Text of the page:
--> ABSTRACT: "Back Doors:" Their Role in Reservoir Charge, by Joel S. Watkins, Jianyong Bai, and Carrie L. Decker; #90906(2001)

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Joel S. Watkins1, Jianyong Bai1, Carrie L. Decker1

(1) Texas A&M University, College Station, TX

ABSTRACT: "Back Doors:" Their Role in Reservoir Charge

In all but very large reservoirs, incompressible formation water must be expelled from the reservoirs to make room for hydrocarbons. "Back doors," seals that allow formation water to escape while simultaneously trapping hydrocarbons, facilitate the escape process.

If the reservoir without a back door is being charged via a fault, the only escape path for the formation water is via the charging fault. Simulations show that a convection cell develops in the reservoir that conveys formation water to the fault entry level. Here, formation water merges with upward moving hydrocarbons and eventually escapes. This is a slow and inefficient process. In downdip reservoirs, charge is limited that part of the reservoir above the fault entry level.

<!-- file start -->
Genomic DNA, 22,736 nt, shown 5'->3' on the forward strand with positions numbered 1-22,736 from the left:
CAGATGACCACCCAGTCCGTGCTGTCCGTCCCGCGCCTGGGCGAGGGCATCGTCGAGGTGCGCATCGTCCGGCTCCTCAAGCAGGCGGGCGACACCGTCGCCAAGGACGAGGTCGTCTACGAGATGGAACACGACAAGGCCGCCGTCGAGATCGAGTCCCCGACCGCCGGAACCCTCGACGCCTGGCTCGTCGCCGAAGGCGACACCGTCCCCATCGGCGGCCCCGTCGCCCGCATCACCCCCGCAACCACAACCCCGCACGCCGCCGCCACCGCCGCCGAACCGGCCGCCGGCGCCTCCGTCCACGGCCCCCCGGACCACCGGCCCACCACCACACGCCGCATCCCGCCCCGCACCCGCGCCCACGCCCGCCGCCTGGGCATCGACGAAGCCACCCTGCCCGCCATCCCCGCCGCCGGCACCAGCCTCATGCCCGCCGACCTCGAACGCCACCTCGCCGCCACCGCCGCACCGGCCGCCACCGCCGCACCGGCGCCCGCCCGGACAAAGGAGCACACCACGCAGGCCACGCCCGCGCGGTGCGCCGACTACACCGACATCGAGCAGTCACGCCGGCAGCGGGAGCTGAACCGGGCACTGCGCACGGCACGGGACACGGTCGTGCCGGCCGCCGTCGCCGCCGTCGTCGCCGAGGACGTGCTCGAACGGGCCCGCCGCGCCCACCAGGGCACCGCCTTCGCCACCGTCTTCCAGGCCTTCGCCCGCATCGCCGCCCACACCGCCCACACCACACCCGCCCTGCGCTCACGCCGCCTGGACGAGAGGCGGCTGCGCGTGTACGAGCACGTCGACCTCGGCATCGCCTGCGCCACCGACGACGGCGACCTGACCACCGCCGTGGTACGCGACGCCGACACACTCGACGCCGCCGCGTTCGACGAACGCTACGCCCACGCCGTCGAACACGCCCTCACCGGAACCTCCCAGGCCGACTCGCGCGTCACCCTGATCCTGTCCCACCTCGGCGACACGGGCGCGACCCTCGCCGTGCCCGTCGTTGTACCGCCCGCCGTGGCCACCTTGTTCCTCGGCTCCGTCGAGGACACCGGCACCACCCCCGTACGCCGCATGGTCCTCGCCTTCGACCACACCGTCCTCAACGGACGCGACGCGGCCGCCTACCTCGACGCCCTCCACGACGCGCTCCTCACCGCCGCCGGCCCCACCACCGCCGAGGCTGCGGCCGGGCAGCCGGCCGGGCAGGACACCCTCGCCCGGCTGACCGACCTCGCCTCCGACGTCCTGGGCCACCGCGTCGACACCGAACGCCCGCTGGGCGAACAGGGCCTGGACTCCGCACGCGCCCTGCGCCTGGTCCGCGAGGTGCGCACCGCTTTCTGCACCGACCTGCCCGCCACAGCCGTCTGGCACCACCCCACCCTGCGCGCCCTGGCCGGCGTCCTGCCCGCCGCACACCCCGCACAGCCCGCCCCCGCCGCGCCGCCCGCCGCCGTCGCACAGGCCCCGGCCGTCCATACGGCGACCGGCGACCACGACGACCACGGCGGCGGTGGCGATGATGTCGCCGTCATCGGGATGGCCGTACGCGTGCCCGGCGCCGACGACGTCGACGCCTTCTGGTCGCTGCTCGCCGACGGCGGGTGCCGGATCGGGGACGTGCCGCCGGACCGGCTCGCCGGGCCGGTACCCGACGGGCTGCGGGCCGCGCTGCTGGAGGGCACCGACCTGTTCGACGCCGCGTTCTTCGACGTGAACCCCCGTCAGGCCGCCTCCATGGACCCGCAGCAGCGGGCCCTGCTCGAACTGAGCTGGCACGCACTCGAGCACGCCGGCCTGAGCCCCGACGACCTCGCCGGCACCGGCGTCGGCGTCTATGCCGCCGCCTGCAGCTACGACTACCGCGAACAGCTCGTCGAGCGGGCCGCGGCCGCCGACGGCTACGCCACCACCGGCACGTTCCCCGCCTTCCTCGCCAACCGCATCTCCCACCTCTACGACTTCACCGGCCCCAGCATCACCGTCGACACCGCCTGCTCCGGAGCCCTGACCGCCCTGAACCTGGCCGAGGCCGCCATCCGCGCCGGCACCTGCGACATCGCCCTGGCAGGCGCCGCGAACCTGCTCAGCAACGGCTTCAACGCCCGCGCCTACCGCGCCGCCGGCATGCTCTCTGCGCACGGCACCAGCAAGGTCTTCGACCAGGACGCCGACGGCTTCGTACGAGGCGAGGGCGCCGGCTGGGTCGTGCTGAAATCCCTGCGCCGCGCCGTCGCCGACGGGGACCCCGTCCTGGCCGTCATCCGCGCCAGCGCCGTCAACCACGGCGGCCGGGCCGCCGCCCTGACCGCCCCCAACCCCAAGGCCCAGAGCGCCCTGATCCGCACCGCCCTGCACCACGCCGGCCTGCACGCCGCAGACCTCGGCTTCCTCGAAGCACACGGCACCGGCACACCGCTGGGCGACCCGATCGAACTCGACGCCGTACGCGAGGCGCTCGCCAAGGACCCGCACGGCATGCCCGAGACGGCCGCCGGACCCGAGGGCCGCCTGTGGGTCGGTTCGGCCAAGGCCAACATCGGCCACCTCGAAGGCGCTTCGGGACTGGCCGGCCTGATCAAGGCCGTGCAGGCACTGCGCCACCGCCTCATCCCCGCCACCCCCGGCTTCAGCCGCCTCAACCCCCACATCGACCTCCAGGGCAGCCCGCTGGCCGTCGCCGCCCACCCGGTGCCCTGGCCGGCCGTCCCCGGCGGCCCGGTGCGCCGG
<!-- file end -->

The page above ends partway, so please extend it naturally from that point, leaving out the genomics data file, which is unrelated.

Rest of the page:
Reservoirs with updip back doors charge much more quickly and efficiently than reservoirs without backdoors. However, the negative buoyancy gradient between a downdip back door and an updip charging fault impedes downdip charge. The reverse is true of reservoirs updip of the charging fault. Downdip charge occurs only when the charging pressure is greater than the negative buoyancy gradient.

A study of a South Texas field found that only reservoirs with back doors were charged. Three holes in reservoirs without back doors were dry.

AAPG Search and Discovery Article #90906©2001 AAPG Annual Convention, Denver, Colorado